The long summer road trip is often romanticized as the classic American summer vacation. A true multi-state road trip hasn’t happened for me the last few years. With most of my adventures staying closer to my southwestern home, and rightly so because there are many lifetimes worth of things to see nearby and I still wouldn’t have seen the half of it. Having said all that about my home area, that doesn’t mean a long road trip is ever a bad idea. I had a river and stream course class in the Montana area this summer and figured I should take full advantage, make it a work/vacation kind of road trip.
I’ve made the 16 or so hour drive to northwestish Montana from Flagstaff a few times in the past. A marathon day of driving that is much more a chore than a road trip. This time I spaced it out and was able to take in some of the sights, stop at those side-of-the-highway wildlife refuges and rivers. Fish a creek that goes under the interstate or take a minute to do some birding at a rest stop swamp. A destination and but no real timetable on how I was going to pull it all off.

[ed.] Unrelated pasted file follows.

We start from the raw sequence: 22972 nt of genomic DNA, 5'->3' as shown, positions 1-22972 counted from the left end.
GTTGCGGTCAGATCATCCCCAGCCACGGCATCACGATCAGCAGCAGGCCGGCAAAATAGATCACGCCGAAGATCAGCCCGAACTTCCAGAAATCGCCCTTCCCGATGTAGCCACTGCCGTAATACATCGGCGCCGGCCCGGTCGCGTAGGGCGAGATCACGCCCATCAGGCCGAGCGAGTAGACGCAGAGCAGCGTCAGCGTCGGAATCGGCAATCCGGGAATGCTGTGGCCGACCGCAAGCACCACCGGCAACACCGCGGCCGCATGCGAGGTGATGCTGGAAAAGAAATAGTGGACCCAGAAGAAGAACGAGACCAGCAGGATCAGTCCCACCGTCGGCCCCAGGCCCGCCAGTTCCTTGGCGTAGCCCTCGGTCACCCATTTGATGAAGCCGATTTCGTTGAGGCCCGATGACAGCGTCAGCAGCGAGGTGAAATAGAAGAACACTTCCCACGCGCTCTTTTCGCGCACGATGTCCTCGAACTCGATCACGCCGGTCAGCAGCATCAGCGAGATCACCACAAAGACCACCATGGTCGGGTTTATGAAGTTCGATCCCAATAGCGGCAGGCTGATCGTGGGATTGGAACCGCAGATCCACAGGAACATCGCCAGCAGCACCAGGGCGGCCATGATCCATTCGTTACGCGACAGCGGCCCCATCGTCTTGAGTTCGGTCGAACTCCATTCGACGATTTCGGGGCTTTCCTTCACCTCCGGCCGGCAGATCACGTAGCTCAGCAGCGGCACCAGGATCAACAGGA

I’m very lucky to be working in stream restoration and habitat improvement and not stuck in the world of straight line, curb/gutter engineering. One of the perks is, when you get to attend a class they are usually outside and you get to see some pretty streams!
I had a new (for me I think) thought continually come up as I would drive by an exit or past a landform in the distance, that it was something slipping away. Not slipping away in permanence, but for this trip. It was something I wouldn’t see or a place I wouldn’t experience on this north/south trip. It was a gentle reminder that more road trips need be taken and odd backroads need to be turned down. For this trip though the pull of Bonneville Cutthroats rising to any dry fly (even mice!) you could throw overwhelmed my desire to see new spots and I returned to the side-of-the-interstate creek that had been so good to me a week before.